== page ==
Homosexuality
#31
(06-23-2012, 12:16 PM)Rosarium Wrote: It is normal for heterosexual men to have very close friendships with one or very few other men. Perhaps you are referencing that common social satisfaction. In which case, it is shared by heterosexuals in the same way with only the complication of the homosexual disorder. That perhaps would complicate a normal man to man friendship I suppose if one of the men had that disorder, but still, the social aspect would possibly be the same.

They may be similar, but I don't think they are the same.  Among heterosexuals, I presume the friendship has a sense of disinterestedness to it.  That doesn't really exist with homosexuals, or, it can go beyond just that at least.  There is a non-procreative, exclusive commitment to eachother that doesn't exist among heterosexual male friendships.  Or, at least not to the same extent.  Think Greek "pure" love, just not sexualized in its truest form.

(06-23-2012, 12:16 PM)Rosarium Wrote: Can you make a description which does not rob humanity of its flesh?

I think for better or for worse that biology has explained the base nature of the human body quite well. Why humans kiss and have certain social tendencies are often rooted in the general urge to stay alive on the individual and genetic level. Even normal man to man interactions are rooted in the flesh of the human and can be seen as expressing many base traits.

The body and soul make up the human. They are both part of what it means to be human. The effects of original sin pit the flesh against the spirit, but it is still fundamentally good (just weakened and misguided).

I see your point, but I think you give our biology too much credit.  To ascribe everything we do and feel to our biological impulses is to make us animals with souls, even while acknowledging everything we do and feel has a biological component.  We're more than that, though.  So a kiss may have a purely biological function that originated in mating, and the biological aspect originates in procreation, yet our soul has turned it into something entirely different.  Our soul makes an art out of it, in much the same way we can put random sounds together to make a symphony, or random tools, shapes and colors to make an item with a function become a piece of art.  I think my description doesn't rob humanity of its flesh, but rather yours identifies an aspect of something as principally from the flesh when it really is principally of the soul.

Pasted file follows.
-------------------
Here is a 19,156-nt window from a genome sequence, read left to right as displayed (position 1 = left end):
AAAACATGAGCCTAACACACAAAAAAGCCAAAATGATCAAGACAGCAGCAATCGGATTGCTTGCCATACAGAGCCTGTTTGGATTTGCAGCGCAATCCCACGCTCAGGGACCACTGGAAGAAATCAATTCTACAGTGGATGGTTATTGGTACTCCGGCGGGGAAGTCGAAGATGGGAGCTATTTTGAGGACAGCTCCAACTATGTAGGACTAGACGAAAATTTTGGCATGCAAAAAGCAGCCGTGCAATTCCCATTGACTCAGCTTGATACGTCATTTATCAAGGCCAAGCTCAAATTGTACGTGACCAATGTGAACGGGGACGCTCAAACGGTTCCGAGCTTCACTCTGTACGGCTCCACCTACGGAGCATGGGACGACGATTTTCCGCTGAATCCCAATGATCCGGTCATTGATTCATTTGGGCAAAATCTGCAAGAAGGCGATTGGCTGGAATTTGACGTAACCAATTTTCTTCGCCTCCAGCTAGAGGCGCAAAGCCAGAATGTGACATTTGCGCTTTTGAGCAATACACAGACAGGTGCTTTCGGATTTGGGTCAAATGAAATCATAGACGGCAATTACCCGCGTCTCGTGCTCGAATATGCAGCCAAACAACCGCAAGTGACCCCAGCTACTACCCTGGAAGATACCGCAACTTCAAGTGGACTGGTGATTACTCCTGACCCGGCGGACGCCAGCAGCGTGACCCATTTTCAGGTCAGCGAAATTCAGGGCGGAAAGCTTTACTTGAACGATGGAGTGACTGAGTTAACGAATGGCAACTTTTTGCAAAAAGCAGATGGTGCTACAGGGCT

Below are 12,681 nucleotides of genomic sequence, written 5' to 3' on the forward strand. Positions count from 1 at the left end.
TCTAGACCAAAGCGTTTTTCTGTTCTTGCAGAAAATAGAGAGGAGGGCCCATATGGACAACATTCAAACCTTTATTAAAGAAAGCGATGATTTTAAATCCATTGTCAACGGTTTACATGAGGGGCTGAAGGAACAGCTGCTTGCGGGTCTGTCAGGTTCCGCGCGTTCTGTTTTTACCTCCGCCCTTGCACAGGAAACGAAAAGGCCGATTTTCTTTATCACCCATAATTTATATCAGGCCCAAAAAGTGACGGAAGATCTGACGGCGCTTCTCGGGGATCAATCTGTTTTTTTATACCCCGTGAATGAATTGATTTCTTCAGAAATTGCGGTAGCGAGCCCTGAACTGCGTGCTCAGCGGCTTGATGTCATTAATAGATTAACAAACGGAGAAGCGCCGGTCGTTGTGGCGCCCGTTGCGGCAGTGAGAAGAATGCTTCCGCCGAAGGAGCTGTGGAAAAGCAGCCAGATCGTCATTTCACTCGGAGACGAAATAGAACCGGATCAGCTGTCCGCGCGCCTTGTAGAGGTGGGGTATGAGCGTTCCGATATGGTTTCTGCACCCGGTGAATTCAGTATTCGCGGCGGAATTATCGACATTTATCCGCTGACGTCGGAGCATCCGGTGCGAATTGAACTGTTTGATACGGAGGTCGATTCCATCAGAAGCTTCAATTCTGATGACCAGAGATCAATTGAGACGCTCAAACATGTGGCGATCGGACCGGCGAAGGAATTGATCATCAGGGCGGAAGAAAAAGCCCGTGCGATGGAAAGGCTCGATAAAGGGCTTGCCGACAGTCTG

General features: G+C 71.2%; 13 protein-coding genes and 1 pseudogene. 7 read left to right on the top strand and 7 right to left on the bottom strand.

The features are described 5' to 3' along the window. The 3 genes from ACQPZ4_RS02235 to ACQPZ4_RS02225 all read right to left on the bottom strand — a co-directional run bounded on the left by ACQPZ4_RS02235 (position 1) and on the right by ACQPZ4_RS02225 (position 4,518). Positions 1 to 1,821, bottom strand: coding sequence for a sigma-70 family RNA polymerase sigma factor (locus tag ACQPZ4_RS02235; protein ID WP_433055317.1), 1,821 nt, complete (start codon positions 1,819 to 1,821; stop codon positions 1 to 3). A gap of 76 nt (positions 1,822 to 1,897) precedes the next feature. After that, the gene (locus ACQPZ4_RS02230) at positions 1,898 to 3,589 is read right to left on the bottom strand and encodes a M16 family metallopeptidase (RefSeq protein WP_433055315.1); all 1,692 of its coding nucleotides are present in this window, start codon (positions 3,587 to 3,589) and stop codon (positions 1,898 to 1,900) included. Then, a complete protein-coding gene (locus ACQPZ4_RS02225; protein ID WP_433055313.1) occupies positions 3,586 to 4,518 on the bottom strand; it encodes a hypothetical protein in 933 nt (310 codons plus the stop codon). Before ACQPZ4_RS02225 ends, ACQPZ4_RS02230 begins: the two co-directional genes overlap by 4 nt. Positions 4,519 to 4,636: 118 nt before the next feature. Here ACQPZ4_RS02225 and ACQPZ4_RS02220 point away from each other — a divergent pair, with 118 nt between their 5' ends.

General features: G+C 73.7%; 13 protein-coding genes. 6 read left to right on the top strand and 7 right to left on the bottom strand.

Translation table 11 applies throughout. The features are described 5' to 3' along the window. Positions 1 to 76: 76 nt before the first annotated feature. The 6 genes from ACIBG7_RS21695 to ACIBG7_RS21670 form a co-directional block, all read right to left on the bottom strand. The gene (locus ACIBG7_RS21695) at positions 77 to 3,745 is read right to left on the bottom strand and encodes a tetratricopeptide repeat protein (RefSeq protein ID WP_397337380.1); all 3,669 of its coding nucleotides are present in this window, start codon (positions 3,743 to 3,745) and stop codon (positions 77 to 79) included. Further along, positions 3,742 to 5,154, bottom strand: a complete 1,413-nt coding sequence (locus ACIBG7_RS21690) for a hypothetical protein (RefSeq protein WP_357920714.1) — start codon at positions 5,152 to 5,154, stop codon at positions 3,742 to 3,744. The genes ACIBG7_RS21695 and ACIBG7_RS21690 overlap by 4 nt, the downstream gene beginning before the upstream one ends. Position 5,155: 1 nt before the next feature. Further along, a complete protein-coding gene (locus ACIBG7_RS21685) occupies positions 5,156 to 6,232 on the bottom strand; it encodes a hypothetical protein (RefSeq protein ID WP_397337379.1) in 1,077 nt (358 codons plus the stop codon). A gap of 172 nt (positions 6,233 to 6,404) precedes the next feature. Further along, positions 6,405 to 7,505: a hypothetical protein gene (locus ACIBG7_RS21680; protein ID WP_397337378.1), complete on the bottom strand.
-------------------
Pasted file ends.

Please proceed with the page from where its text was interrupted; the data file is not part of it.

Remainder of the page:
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#32
(06-23-2012, 11:26 PM)Melkite Wrote: They may be similar, but I don't think they are the same.  Among heterosexuals, I presume the friendship has a sense of disinterestedness to it.  That doesn't really exist with homosexuals, or, it can go beyond just that at least.  There is a non-procreative, exclusive commitment to eachother that doesn't exist among heterosexual male friendships.  Or, at least not to the same extent.  Think Greek "pure" love, just not sexualized in its truest form.
That sounds like an attempt to satisfy a sexual desire without being unchaste. Heterosexuals do the same thing, with women. However, it should be carefully monitored lest it become an occasion of sin.

The friendship of Jonathan and David for example would be the friendship I was referencing, where two men become "brothers".


Quote:I see your point, but I think you give our biology too much credit.  To ascribe everything we do and feel to our biological impulses is to make us animals with souls, even while acknowledging everything we do and feel has a biological component.
Look at the ideal holy life, that of a monastic. I think the holiness is exclusion of all the worldly desires is indicative of the nature of those desires.


Quote:We're more than that, though.  So a kiss may have a purely biological function that originated in mating, and the biological aspect originates in procreation, yet our soul has turned it into something entirely different.
But it is still basically a way to test a potential mate (I forget the details, but kissing is more complex than it seemed to me).

Quote:Our soul makes an art out of it, in much the same way we can put random sounds together to make a symphony, or random tools, shapes and colors to make an item with a function become a piece of art.  I think my description doesn't rob humanity of its flesh, but rather yours identifies an aspect of something as principally from the flesh when it really is principally of the soul.

I think it is part of being human, which has a body and a soul. Because of sin, it is difficult to really analyze them as ideals. Perhaps the Resurrection will show us the holiness of the body and soul in the way we could not know now.

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